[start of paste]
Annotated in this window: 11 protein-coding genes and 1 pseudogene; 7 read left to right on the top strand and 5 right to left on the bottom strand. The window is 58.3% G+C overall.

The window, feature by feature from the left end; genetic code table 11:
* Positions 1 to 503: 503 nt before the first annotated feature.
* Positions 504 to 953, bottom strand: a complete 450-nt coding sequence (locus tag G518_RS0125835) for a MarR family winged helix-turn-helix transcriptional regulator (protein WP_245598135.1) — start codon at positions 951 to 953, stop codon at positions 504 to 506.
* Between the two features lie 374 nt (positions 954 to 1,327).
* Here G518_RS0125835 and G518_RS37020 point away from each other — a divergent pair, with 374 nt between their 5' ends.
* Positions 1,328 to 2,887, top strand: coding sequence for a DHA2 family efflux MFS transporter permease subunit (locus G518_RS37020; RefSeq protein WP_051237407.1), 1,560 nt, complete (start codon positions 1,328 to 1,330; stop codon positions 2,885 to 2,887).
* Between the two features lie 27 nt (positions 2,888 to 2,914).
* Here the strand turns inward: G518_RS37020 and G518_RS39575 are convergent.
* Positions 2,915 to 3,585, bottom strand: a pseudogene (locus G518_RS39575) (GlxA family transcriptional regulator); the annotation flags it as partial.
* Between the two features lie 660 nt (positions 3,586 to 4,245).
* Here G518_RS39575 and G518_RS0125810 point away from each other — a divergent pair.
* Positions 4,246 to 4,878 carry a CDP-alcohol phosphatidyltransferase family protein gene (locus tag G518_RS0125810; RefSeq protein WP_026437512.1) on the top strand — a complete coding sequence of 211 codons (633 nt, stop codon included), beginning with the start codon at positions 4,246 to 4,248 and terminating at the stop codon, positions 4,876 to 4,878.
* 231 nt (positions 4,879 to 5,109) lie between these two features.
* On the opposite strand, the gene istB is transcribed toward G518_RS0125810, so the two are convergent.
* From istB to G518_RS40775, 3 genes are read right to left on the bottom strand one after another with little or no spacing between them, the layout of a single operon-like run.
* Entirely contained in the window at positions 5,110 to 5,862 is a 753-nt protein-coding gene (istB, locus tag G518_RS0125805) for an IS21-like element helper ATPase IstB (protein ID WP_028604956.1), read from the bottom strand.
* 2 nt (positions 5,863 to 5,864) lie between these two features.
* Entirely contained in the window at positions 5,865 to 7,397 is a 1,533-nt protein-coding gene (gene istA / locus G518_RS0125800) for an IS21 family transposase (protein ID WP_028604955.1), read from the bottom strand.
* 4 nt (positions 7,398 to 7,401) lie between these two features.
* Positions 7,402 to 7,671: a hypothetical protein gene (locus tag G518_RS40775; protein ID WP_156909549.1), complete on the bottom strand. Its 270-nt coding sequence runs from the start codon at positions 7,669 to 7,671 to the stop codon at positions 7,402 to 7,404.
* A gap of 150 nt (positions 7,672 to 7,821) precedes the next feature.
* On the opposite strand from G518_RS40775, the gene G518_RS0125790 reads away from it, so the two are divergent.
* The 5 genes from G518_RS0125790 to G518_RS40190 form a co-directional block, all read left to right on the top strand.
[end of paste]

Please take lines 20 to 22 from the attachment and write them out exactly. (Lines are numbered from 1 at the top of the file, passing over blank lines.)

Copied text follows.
* 4 nt (positions 7,398 to 7,401) lie between these two features.
* Positions 7,402 to 7,671: a hypothetical protein gene (locus tag G518_RS40775; protein ID WP_156909549.1), complete on the bottom strand. Its 270-nt coding sequence runs from the start codon at positions 7,669 to 7,671 to the stop codon at positions 7,402 to 7,404.
* A gap of 150 nt (positions 7,672 to 7,821) precedes the next feature.